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My website constantly has several users online all the time. The server uses Apache/PHP, database and Memcached. On normal use, the application works well and fast.

However, the server appears to sometimes have "SYN flooding" attacks. I really believe/suspect these are intentional and not caused by our legit users. (as they appear to happen when there are some individuals that register new accounts and try to cause trouble)

Jun 27 22:12:21 xxxx kernel: [xxxx.xxxx] possible SYN flooding on port 443. Sending cookies. Jun 27 22:13:22 xxxx kernel: [xxxx.xxxx] possible SYN flooding on port 443. Sending cookies. Jun 27 22:14:25 xxxx kernel: [xxxx.xxxx] possible SYN flooding on port 443. Sending cookies.

Unfortunately, when that happens, my whole traffic is affected:

[Mon Jun 27 22:15:28.842067 2016] [mpm_event:error] [pid 12022:tid 132875292207712] AH00485: scoreboard is full, not at MaxRequestWorkers

enter image description here

My MaxRequestWorkers is 600. I have increased it a few times in the past.
Recently I also have increased net.ipv4.tcp_max_syn_backlog and ListenBackLog to 5000.
My server has 16GB RAM and 1 Gbps bandwidth.

I am not really happy that there appears to be someone that can easily control whether my website is alive or not.
What can one do to stop this?

Also, netstat seems to give me the IPs connected to the server right now.
Is it possible to get the top IPs at a given time in the past?

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  1. Syn flood is kind of attack that is near to impossible to protect on single host.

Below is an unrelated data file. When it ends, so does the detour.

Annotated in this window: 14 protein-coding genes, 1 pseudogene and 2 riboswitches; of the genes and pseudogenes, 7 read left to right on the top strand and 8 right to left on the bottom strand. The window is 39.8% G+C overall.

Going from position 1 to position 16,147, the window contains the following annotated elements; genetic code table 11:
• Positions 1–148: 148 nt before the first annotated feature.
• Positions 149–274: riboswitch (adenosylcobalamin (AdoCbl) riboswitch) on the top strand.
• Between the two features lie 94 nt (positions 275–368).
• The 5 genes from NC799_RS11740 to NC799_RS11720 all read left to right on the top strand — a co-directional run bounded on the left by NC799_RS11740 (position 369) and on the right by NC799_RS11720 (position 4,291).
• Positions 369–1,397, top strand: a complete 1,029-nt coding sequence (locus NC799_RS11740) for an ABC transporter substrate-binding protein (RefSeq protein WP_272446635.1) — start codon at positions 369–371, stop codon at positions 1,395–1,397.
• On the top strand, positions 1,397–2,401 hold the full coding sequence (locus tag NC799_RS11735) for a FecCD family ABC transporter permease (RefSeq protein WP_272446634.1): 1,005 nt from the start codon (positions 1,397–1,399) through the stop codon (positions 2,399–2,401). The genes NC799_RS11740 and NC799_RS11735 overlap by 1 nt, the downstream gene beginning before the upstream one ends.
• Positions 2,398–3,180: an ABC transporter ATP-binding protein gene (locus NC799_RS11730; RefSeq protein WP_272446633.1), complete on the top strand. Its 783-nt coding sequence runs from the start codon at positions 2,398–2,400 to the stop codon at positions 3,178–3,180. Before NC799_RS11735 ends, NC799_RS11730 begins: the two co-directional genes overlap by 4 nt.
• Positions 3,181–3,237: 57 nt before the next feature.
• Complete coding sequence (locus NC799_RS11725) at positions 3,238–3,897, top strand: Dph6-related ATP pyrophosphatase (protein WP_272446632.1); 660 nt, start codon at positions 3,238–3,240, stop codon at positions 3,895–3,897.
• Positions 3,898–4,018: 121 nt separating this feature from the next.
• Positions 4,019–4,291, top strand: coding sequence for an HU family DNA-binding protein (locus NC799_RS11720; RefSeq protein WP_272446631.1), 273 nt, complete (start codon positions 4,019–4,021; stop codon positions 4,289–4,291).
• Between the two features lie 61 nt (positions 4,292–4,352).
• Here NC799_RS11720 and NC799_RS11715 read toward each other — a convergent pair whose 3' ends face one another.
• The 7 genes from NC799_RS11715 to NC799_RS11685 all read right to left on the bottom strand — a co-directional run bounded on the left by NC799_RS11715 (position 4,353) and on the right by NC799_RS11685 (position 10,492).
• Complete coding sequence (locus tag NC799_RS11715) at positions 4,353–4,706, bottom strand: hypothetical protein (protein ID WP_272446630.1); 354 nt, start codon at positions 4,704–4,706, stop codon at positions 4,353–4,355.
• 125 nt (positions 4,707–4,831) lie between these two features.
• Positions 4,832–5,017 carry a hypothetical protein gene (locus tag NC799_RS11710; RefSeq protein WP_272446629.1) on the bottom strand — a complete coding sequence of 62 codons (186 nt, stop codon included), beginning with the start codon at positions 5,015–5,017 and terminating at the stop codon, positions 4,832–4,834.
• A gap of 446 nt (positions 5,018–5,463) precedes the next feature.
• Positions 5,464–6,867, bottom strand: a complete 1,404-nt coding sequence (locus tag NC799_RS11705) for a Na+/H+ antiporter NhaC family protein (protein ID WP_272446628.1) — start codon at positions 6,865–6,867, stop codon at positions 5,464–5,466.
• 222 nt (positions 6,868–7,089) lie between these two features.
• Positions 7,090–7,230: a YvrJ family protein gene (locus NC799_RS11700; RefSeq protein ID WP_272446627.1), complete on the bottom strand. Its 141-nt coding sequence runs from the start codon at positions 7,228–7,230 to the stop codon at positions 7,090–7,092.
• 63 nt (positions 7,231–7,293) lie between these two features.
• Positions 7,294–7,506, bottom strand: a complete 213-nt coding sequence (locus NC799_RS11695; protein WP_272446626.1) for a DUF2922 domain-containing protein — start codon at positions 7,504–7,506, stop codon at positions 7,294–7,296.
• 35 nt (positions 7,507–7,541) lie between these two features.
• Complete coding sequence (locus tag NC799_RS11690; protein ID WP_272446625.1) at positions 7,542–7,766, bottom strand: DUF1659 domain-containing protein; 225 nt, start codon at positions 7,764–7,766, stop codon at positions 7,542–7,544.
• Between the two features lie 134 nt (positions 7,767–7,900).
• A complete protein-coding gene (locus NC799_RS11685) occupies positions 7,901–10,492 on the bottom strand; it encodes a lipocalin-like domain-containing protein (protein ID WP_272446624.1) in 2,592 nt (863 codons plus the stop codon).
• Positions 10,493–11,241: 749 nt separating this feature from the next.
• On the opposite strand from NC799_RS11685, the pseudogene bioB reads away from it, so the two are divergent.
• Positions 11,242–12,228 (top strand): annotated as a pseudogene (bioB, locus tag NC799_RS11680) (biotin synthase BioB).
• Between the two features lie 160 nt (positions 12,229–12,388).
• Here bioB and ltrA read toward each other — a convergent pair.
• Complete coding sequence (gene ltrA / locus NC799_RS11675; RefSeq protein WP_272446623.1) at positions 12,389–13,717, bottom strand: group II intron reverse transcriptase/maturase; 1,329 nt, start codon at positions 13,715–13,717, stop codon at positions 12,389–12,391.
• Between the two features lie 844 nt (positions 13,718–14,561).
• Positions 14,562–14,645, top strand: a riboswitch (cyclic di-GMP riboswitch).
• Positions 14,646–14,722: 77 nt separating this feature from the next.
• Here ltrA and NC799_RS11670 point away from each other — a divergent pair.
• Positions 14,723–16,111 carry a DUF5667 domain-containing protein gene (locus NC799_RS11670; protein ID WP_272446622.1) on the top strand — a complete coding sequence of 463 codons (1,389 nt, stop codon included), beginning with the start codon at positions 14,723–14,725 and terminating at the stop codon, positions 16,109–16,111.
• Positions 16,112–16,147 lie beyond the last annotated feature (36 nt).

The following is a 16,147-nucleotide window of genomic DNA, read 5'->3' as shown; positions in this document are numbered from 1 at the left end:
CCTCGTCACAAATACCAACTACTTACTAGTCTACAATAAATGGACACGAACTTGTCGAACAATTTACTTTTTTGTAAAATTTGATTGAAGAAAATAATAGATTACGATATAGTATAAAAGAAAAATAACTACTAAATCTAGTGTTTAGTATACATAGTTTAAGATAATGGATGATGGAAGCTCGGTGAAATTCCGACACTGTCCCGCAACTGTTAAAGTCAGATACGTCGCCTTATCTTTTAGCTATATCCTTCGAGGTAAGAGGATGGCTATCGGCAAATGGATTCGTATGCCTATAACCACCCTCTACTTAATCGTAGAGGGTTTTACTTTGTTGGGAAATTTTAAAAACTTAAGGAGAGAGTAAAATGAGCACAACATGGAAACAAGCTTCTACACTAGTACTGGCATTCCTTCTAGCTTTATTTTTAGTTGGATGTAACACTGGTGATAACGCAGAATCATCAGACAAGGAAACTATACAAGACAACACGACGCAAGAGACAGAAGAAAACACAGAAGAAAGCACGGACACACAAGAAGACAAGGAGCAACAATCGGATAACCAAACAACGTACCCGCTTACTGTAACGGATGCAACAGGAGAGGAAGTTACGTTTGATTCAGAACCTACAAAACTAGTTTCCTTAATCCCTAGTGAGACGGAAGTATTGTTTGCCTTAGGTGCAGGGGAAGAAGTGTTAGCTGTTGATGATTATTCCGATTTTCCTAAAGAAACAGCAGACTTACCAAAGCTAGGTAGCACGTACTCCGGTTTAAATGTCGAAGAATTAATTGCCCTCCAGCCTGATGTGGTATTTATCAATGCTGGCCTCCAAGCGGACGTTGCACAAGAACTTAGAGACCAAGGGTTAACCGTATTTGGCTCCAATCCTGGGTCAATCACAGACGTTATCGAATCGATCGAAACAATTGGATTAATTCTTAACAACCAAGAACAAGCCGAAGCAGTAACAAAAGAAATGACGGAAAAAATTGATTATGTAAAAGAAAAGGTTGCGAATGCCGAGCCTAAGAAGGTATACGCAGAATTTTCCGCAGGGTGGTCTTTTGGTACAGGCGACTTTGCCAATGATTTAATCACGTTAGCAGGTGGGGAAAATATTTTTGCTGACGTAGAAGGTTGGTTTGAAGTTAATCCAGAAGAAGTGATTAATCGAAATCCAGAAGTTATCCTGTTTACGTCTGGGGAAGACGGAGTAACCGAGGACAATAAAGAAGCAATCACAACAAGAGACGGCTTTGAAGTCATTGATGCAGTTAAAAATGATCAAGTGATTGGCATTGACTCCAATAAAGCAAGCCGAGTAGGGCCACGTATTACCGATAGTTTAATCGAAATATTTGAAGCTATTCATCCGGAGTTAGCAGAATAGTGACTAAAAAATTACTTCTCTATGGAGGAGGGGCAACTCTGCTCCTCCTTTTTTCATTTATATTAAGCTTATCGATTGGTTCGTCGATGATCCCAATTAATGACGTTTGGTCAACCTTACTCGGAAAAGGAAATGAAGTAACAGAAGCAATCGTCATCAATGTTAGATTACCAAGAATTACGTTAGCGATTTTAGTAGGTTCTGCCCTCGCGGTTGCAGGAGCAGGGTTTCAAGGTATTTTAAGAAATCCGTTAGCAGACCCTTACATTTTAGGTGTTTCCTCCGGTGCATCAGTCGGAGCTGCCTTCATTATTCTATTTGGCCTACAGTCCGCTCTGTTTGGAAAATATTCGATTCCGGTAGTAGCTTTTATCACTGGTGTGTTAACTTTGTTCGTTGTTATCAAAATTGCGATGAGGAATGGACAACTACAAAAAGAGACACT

Check SynCookies

cat /proc/sys/net/ipv4/tcp_syncookies

and enable (set to 1) it if disabled. It help legit users keep working.

Also You can try set lover /proc/sys/net/ipv4/tcp_synack_retries

https://stackoverflow.com/a/26674591/205355

  1. About IP

Synflood usually use spoofed random source IPs, so it can't be filtered based on source IP.

  1. As long as Your service is public, anyone can easily check it liveliness

  2. You can buy professional DDOS protection service. It use huge regional desributed cluster, geolocation aware DNS, corelation, ISP cooperation and more. It redirect clean user traffic to Your service on IP unknown to public (and hackers). But it can cost a lot, and can depends on power needed to survive and mitigate attack.

  • Just idea, make log of Syn in firewall and parse that log by awk or by script in preferred language, to count syn from same IP. Because of reason 3, more interesting to analyze web server log and try to detect IP of who check liviness of your site. It must be repeating one simple query. But it can be distributed on many IPs. If You found that IPs (its real, not a fake) You can try imitate attack success for that IPs. But this is challenge of shield and sword. Not a ultimate solution. – mmv-ru Jun 29 '16 at 10:16
  • From other side, You can try guess who benefits from Your site down? Possible it unfair competition? – mmv-ru Jun 29 '16 at 10:26

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